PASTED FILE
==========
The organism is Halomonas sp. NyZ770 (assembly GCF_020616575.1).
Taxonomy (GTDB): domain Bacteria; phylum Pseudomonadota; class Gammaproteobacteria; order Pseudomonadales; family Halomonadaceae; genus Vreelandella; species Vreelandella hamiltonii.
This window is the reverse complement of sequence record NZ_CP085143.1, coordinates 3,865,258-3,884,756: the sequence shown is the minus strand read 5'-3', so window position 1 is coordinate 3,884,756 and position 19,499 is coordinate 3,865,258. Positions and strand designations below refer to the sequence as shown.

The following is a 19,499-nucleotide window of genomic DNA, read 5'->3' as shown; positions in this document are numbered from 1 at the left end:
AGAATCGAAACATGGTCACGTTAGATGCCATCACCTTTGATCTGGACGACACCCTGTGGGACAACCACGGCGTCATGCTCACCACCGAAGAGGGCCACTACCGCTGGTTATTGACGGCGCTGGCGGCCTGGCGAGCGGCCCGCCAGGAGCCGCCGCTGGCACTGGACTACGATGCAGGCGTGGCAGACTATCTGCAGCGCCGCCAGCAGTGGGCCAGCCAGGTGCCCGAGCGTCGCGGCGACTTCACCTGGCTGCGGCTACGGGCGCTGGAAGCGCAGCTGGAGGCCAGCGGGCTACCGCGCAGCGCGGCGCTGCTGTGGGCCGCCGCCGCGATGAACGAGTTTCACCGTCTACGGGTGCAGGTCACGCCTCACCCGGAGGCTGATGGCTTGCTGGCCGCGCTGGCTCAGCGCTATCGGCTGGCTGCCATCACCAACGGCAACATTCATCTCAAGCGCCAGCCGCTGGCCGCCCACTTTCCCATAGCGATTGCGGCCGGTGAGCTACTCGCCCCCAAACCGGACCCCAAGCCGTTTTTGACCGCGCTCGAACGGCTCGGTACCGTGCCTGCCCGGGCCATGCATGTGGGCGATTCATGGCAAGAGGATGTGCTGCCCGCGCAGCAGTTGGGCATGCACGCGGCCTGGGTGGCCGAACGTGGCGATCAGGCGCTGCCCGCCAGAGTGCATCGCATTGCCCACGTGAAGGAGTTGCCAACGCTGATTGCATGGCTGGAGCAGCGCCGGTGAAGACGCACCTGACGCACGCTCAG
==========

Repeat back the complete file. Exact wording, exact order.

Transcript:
The organism is Halomonas sp. NyZ770 (assembly GCF_020616575.1).
Taxonomy (GTDB): domain Bacteria; phylum Pseudomonadota; class Gammaproteobacteria; order Pseudomonadales; family Halomonadaceae; genus Vreelandella; species Vreelandella hamiltonii.
This window is the reverse complement of sequence record NZ_CP085143.1, coordinates 3,865,258-3,884,756: the sequence shown is the minus strand read 5'-3', so window position 1 is coordinate 3,884,756 and position 19,499 is coordinate 3,865,258. Positions and strand designations below refer to the sequence as shown.

The following is a 19,499-nucleotide window of genomic DNA, read 5'->3' as shown; positions in this document are numbered from 1 at the left end:
AGAATCGAAACATGGTCACGTTAGATGCCATCACCTTTGATCTGGACGACACCCTGTGGGACAACCACGGCGTCATGCTCACCACCGAAGAGGGCCACTACCGCTGGTTATTGACGGCGCTGGCGGCCTGGCGAGCGGCCCGCCAGGAGCCGCCGCTGGCACTGGACTACGATGCAGGCGTGGCAGACTATCTGCAGCGCCGCCAGCAGTGGGCCAGCCAGGTGCCCGAGCGTCGCGGCGACTTCACCTGGCTGCGGCTACGGGCGCTGGAAGCGCAGCTGGAGGCCAGCGGGCTACCGCGCAGCGCGGCGCTGCTGTGGGCCGCCGCCGCGATGAACGAGTTTCACCGTCTACGGGTGCAGGTCACGCCTCACCCGGAGGCTGATGGCTTGCTGGCCGCGCTGGCTCAGCGCTATCGGCTGGCTGCCATCACCAACGGCAACATTCATCTCAAGCGCCAGCCGCTGGCCGCCCACTTTCCCATAGCGATTGCGGCCGGTGAGCTACTCGCCCCCAAACCGGACCCCAAGCCGTTTTTGACCGCGCTCGAACGGCTCGGTACCGTGCCTGCCCGGGCCATGCATGTGGGCGATTCATGGCAAGAGGATGTGCTGCCCGCGCAGCAGTTGGGCATGCACGCGGCCTGGGTGGCCGAACGTGGCGATCAGGCGCTGCCCGCCAGAGTGCATCGCATTGCCCACGTGAAGGAGTTGCCAACGCTGATTGCATGGCTGGAGCAGCGCCGGTGAAGACGCACCTGACGCACGCTCAG